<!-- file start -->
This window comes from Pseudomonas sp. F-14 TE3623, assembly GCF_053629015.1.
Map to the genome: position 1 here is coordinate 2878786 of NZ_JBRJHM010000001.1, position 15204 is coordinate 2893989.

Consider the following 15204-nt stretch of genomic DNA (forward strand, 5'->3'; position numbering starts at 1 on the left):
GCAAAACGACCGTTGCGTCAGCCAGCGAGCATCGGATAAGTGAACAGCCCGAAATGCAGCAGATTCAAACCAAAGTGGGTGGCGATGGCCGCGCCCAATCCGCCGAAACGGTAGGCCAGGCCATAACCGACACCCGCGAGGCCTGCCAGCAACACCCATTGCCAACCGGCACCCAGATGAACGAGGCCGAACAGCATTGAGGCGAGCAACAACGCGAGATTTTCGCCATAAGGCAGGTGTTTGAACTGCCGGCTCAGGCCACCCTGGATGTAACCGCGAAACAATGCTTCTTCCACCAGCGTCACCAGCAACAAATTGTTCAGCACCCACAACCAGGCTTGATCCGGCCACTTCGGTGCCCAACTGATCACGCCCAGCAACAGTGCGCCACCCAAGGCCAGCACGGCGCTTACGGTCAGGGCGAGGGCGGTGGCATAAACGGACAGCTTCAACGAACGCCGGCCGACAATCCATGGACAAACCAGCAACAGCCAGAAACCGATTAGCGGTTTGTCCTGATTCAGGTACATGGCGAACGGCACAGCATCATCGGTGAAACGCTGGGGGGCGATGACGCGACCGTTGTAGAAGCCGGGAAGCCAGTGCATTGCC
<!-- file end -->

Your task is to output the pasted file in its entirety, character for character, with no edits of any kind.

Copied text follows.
This window comes from Pseudomonas sp. F-14 TE3623, assembly GCF_053629015.1.
Map to the genome: position 1 here is coordinate 2878786 of NZ_JBRJHM010000001.1, position 15204 is coordinate 2893989.

Consider the following 15204-nt stretch of genomic DNA (forward strand, 5'->3'; position numbering starts at 1 on the left):
GCAAAACGACCGTTGCGTCAGCCAGCGAGCATCGGATAAGTGAACAGCCCGAAATGCAGCAGATTCAAACCAAAGTGGGTGGCGATGGCCGCGCCCAATCCGCCGAAACGGTAGGCCAGGCCATAACCGACACCCGCGAGGCCTGCCAGCAACACCCATTGCCAACCGGCACCCAGATGAACGAGGCCGAACAGCATTGAGGCGAGCAACAACGCGAGATTTTCGCCATAAGGCAGGTGTTTGAACTGCCGGCTCAGGCCACCCTGGATGTAACCGCGAAACAATGCTTCTTCCACCAGCGTCACCAGCAACAAATTGTTCAGCACCCACAACCAGGCTTGATCCGGCCACTTCGGTGCCCAACTGATCACGCCCAGCAACAGTGCGCCACCCAAGGCCAGCACGGCGCTTACGGTCAGGGCGAGGGCGGTGGCATAAACGGACAGCTTCAACGAACGCCGGCCGACAATCCATGGACAAACCAGCAACAGCCAGAAACCGATTAGCGGTTTGTCCTGATTCAGGTACATGGCGAACGGCACAGCATCATCGGTGAAACGCTGGGGGGCGATGACGCGACCGTTGTAGAAGCCGGGAAGCCAGTGCATTGCC